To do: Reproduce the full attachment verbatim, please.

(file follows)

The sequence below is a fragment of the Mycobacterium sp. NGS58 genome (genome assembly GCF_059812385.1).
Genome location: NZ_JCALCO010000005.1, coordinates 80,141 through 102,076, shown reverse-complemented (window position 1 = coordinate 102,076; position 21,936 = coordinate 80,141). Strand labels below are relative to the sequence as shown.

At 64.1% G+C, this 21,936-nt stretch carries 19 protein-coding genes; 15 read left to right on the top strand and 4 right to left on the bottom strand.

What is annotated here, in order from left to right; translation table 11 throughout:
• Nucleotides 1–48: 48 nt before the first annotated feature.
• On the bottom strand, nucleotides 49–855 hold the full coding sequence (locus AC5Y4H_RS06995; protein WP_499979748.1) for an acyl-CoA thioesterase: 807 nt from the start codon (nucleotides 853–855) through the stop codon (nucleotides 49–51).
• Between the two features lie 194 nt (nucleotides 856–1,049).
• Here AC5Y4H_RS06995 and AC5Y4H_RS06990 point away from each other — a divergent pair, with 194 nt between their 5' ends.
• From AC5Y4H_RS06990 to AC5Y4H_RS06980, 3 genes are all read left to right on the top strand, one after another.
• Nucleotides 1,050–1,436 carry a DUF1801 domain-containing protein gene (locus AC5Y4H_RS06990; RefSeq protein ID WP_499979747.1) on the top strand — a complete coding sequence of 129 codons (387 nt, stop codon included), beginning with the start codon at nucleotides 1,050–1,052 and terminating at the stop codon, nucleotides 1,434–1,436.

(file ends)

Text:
The sequence below is a fragment of the Mycobacterium sp. NGS58 genome (genome assembly GCF_059812385.1).
Genome location: NZ_JCALCO010000005.1, coordinates 80,141 through 102,076, shown reverse-complemented (window position 1 = coordinate 102,076; position 21,936 = coordinate 80,141). Strand labels below are relative to the sequence as shown.

At 64.1% G+C, this 21,936-nt stretch carries 19 protein-coding genes; 15 read left to right on the top strand and 4 right to left on the bottom strand.

What is annotated here, in order from left to right; translation table 11 throughout:
• Nucleotides 1–48: 48 nt before the first annotated feature.
• On the bottom strand, nucleotides 49–855 hold the full coding sequence (locus AC5Y4H_RS06995; protein WP_499979748.1) for an acyl-CoA thioesterase: 807 nt from the start codon (nucleotides 853–855) through the stop codon (nucleotides 49–51).
• Between the two features lie 194 nt (nucleotides 856–1,049).
• Here AC5Y4H_RS06995 and AC5Y4H_RS06990 point away from each other — a divergent pair, with 194 nt between their 5' ends.
• From AC5Y4H_RS06990 to AC5Y4H_RS06980, 3 genes are all read left to right on the top strand, one after another.
• Nucleotides 1,050–1,436 carry a DUF1801 domain-containing protein gene (locus AC5Y4H_RS06990; RefSeq protein ID WP_499979747.1) on the top strand — a complete coding sequence of 129 codons (387 nt, stop codon included), beginning with the start codon at nucleotides 1,050–1,052 and terminating at the stop codon, nucleotides 1,434–1,436.